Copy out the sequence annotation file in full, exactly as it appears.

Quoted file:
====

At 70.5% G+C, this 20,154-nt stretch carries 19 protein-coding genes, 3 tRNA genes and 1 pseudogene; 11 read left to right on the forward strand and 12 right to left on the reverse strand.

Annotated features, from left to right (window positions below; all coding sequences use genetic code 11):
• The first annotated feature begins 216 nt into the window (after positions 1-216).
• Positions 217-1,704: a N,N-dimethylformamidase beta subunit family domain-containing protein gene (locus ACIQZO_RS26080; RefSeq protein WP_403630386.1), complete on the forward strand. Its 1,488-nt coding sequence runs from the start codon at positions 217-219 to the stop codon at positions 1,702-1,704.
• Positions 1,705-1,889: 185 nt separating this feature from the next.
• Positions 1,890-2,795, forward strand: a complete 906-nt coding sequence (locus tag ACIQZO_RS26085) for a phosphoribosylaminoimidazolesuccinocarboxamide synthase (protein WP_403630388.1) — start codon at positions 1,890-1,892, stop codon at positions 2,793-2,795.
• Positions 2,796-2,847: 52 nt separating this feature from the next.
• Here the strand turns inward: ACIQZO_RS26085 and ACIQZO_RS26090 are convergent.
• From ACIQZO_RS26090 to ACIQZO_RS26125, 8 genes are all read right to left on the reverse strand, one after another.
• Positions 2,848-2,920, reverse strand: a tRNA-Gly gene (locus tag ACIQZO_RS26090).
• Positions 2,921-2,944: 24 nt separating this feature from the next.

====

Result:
At 70.5% G+C, this 20,154-nt stretch carries 19 protein-coding genes, 3 tRNA genes and 1 pseudogene; 11 read left to right on the forward strand and 12 right to left on the reverse strand.

Annotated features, from left to right (window positions below; all coding sequences use genetic code 11):
• The first annotated feature begins 216 nt into the window (after positions 1-216).
• Positions 217-1,704: a N,N-dimethylformamidase beta subunit family domain-containing protein gene (locus ACIQZO_RS26080; RefSeq protein WP_403630386.1), complete on the forward strand. Its 1,488-nt coding sequence runs from the start codon at positions 217-219 to the stop codon at positions 1,702-1,704.
• Positions 1,705-1,889: 185 nt separating this feature from the next.
• Positions 1,890-2,795, forward strand: a complete 906-nt coding sequence (locus tag ACIQZO_RS26085) for a phosphoribosylaminoimidazolesuccinocarboxamide synthase (protein WP_403630388.1) — start codon at positions 1,890-1,892, stop codon at positions 2,793-2,795.
• Positions 2,796-2,847: 52 nt separating this feature from the next.
• Here the strand turns inward: ACIQZO_RS26085 and ACIQZO_RS26090 are convergent.
• From ACIQZO_RS26090 to ACIQZO_RS26125, 8 genes are all read right to left on the reverse strand, one after another.
• Positions 2,848-2,920, reverse strand: a tRNA-Gly gene (locus tag ACIQZO_RS26090).
• Positions 2,921-2,944: 24 nt separating this feature from the next.